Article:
Print Friendly, PDF & Email

Exploring Alternative Histories

By Austin S. Camacho

Alternative history novels seem to be a fad right now, and some are better than others but trust me—even if you’ve read several, EMPIRE OF LIES by Raymond Khoury will blow your mind.

The story kicks off in Istanbul in 1683. The sultan of the Ottoman Empire is preparing to lay siege to Vienna, capital of the Holy Roman Empire. A mysterious stranger arrives and gives him what turns out to be a world-changing message. The next thing we know it’s 2017 and Ottoman flags have been flying over Paris for 300 years. The Ottoman Empire has conquered all of Europe. We see it all from the point of view of Kamal Arslan Agha, an officer in the sultan’s secret police who is starting to question the way things are. While he is the book’s protagonist, Khoury thinks you might be uncomfortable if you met him in person.

“After all, he’s an agent of the sultan’s feared secret police,” he says. “But I think you’d eventually see the man behind the badge, and then you’d like him a lot. He believes in making a difference, but he’s not a dogmatic, blinded crusader. He also has a big heart, and he’s suffering being in love with someone he can’t have. For me, he’s definitely a hero.”

In fact, as the character is introduced, he’s being celebrated as a hero—but this perception crumbles as he digs deeper into the values of the system he’s sworn to protect. Reports of an imminent war with the Christian Republic of America, attacks by violent extremists, and economic collapse have boosted arrests. And then a mysterious stranger—who we readers have seen appear in Paris and Kamal—is sent to investigate.

The story is so radical, yet so on point, I wondered where Khoury got such an idea. It turns out he’s been puzzling for a long time about whether an Islamic country could co-exist with the more modern societies of our world, or if the opposing values would lead to inevitable conflict.

“The initial idea that coalesced out of that questioning was about a conquered Europe living under the sword of Islam,” Khoury says, “and a different outcome to the Siege of Vienna was a natural way to make that happen. But I felt the story I wanted to tell was too limited, and it’s only when my inner muse really got her act together and told me it happened because of a time traveler that it all fell into place.”

This made it a much bigger adventure, expanding the scope of the book in a way that allowed Khoury to really examine our reality because, as he says, “We do live in uncomfortable, disturbing times.” In fact, Khoury says that many of the worst aspects he wanted to give his alternate world were things we now see in our own world.

“I had initially pictured the Ottoman Europe of 2017 to be a bit like the crumbling USSR of the 1970s and 1980s,” Khoury says, “but it felt far more relevant to give it the worst of our modern Western world—the rise of demagogues, intolerance, nativism, the crumbling of free speech, the eroding of hard-won attitudes towards minorities and towards the environment, state surveillance, and the blatant prevalence of lies. It’s different in that people across Europe dress as people now do in Iran or Saudi Arabia, but otherwise, it’s not that different. It’s perhaps better in that it hasn’t had World Wars, the Holocaust, Stalin, or Pol Pot. But it’s worse in that people aren’t free to choose how they want to live, a hard-won freedom which is now at risk in so many ways all around us.”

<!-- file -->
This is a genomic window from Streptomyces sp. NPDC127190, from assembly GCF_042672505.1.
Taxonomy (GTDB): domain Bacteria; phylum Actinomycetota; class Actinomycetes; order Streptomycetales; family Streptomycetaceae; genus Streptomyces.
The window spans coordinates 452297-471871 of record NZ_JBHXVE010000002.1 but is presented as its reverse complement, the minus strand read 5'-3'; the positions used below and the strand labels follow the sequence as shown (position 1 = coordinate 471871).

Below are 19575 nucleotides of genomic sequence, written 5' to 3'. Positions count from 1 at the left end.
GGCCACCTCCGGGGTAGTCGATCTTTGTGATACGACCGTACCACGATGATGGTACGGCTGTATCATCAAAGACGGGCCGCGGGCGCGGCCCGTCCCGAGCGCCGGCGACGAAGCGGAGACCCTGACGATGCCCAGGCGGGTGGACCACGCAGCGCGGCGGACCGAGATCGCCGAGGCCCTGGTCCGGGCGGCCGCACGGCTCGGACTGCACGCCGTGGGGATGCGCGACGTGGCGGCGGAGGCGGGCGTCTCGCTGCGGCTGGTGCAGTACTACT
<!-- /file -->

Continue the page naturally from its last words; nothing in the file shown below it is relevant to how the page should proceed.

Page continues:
All that said, you shouldn’t think Khoury built this new world from whole cloth. He assured me that the research for this book was monstrous.

“I knew very little about the Ottomans before I set out to write it,” Khoury says, “and the difficulty was that although the Ottoman Empire tried various modernizing reforms in its last couple of centuries, I couldn’t use any of that since these reforms were an effort to copy the gallopingly-developing West, which doesn’t exist in my alternate reality, where the Ottomans are the standard-bearers themselves. “

So he had to take the empire of 1720 and extrapolate forward from there: the technology, the culture, social development, and everything else.

“As I approached the book, I feared it might come off as an attack on Islam. As it turns out, nothing could be further from the truth. This story is, first and foremost, a time-travel, alternate reality adventure.

“It’s the story of a man who discovers a horrific lie and has to decide what to do about it,” Khoury says. “Beyond that, it’s an exploration of ways of governance, not religion. It’s about democracy versus absolute rule, about a free society versus living under a tyrant. It’s not at all about religion; in fact, the Ottomans in my book—who are, by definition, Muslims—are dealing with Islamist terrorism coming out of Saudi Arabia, which the Ottomans did have to deal with. All of the lead characters in the book, and that includes our hero Kamal, are Ottoman, and are therefore Muslim.”

Raymond Khoury
Photo credit: Marina Vernicos

And Kamal is trying to unravel the truth behind the empire’s conquest of Europe, which, as with most of his fellow Ottomans, he’s always believed to be the will of God. And as great as that story is, it’s not the end.

“There are endless possibilities for sequels and spin-offs to this book,” Khoury says, “and there’s a natural sequel I’m hoping to dive into soon.”

But you don’t want to be left behind, so dive into EMPIRE OF LIES as soon as you can. It’s an outstanding what-if type thriller that will drag you into a fascinating alternate universe and make you think about the world we live in.


Austin Camacho
Latest posts by Austin Camacho (see all)